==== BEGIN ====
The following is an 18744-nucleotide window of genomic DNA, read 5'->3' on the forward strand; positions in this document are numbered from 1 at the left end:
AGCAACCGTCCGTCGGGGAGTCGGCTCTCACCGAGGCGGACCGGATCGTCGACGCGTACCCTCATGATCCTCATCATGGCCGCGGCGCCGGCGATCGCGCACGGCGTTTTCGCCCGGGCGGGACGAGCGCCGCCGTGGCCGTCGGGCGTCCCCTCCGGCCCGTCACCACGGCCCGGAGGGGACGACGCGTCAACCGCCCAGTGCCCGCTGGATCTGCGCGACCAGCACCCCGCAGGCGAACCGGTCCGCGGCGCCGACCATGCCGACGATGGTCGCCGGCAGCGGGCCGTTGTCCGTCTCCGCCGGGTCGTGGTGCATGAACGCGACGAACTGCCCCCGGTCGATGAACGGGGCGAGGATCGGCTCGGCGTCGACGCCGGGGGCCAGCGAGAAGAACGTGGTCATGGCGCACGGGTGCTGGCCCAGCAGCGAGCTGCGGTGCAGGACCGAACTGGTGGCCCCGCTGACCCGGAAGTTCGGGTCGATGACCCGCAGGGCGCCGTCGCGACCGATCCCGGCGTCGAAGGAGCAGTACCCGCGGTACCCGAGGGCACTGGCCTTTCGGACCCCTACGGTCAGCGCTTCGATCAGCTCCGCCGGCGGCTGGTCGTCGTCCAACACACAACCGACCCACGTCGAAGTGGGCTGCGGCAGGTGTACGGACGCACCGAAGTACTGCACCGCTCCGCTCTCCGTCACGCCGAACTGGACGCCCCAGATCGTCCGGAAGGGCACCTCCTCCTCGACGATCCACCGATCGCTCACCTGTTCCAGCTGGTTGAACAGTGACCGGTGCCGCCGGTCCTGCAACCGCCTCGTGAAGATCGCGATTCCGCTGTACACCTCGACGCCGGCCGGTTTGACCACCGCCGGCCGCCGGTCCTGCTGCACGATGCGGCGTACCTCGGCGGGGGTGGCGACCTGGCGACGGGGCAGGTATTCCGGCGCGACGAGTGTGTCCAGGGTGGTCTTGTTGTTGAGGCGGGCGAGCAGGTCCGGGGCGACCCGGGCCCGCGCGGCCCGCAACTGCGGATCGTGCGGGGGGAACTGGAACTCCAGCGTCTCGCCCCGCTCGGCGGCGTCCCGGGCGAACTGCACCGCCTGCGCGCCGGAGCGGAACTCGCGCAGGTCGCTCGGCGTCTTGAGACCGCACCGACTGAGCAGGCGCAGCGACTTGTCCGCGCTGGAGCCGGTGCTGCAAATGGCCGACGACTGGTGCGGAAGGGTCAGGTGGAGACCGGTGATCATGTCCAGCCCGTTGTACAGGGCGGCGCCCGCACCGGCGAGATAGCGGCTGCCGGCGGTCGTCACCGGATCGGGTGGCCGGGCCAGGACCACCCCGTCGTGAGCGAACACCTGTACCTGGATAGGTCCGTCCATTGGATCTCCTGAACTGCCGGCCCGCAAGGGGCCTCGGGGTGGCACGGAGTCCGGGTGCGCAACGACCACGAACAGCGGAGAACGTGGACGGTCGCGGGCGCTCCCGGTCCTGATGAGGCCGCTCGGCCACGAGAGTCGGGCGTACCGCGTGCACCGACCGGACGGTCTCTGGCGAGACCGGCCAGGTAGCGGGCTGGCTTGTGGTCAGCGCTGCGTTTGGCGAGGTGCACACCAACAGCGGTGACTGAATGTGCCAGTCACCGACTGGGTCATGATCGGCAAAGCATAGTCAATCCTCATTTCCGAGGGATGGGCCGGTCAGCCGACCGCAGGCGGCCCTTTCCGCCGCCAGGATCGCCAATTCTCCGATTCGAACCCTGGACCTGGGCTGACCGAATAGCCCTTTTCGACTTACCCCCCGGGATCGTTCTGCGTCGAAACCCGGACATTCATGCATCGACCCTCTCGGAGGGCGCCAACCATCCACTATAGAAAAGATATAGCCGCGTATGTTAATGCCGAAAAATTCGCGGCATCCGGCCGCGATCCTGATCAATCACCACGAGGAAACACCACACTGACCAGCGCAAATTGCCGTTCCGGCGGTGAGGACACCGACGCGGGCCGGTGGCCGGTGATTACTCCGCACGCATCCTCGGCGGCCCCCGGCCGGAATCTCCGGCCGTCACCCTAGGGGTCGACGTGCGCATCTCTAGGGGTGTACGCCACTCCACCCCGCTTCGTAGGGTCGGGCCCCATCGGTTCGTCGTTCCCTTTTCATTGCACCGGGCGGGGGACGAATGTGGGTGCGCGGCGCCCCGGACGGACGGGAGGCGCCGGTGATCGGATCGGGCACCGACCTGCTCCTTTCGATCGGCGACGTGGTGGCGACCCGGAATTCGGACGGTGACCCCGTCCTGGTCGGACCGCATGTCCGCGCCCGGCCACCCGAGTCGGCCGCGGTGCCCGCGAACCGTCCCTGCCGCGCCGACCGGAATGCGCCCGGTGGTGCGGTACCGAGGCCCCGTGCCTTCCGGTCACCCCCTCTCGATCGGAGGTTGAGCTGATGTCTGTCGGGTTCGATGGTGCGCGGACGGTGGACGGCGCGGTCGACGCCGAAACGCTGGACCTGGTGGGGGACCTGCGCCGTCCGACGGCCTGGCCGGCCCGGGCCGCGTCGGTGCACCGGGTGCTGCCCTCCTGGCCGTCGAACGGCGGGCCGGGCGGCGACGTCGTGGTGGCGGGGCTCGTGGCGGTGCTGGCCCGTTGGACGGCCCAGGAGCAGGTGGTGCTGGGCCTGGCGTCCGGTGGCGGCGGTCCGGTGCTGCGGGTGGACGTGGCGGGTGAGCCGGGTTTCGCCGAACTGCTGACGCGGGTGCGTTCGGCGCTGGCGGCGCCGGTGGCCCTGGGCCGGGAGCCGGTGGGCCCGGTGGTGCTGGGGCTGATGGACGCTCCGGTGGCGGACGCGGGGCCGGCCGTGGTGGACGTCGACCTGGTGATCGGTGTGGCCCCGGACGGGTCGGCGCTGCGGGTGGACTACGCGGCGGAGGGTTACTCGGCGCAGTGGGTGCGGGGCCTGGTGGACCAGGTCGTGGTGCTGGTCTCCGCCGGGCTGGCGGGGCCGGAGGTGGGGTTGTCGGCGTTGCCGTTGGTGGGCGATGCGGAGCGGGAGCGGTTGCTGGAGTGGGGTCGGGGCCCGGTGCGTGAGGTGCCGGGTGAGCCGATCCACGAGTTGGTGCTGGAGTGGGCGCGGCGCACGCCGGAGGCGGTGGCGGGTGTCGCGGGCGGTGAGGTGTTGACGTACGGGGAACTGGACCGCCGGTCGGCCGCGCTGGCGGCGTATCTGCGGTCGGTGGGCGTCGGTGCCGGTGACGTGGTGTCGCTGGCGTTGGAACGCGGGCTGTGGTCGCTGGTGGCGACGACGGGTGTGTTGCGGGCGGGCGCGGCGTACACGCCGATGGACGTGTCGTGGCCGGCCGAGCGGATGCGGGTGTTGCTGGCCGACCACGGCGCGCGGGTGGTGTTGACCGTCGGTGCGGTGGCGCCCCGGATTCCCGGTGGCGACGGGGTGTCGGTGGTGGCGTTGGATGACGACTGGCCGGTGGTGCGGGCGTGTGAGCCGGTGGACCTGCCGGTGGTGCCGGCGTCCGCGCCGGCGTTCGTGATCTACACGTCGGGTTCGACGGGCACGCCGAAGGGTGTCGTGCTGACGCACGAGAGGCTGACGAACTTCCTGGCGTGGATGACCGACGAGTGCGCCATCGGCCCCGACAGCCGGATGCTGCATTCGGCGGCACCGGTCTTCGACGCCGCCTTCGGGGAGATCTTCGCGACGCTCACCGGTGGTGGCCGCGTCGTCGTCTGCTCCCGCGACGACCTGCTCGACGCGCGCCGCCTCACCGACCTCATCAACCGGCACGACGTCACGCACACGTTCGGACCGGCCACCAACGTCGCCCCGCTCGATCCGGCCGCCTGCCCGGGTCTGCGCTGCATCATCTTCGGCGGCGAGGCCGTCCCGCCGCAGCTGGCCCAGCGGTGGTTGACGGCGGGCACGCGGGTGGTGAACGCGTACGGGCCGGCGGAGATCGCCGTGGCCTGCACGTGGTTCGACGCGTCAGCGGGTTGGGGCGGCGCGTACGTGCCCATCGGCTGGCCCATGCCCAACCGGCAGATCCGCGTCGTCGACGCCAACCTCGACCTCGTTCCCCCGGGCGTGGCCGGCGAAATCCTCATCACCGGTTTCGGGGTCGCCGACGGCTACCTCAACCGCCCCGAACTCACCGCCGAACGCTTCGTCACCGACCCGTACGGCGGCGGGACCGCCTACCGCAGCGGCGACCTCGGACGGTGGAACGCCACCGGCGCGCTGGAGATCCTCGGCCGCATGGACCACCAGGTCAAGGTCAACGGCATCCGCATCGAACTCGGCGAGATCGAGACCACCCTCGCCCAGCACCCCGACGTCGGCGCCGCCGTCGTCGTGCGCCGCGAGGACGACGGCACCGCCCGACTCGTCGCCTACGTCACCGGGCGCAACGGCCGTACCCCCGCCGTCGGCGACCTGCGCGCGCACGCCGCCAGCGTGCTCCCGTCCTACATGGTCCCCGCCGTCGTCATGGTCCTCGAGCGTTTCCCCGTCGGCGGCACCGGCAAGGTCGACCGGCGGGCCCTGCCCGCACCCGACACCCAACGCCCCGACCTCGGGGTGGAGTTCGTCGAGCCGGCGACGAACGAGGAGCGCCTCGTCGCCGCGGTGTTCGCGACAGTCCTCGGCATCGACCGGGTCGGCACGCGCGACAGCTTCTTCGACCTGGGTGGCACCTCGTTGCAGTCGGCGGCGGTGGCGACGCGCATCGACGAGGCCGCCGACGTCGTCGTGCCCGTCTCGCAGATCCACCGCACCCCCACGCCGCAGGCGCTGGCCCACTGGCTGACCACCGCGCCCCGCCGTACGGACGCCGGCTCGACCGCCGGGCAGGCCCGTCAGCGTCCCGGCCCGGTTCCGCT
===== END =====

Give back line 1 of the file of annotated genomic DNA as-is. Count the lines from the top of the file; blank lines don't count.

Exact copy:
The following is an 18744-nucleotide window of genomic DNA, read 5'->3' on the forward strand; positions in this document are numbered from 1 at the left end: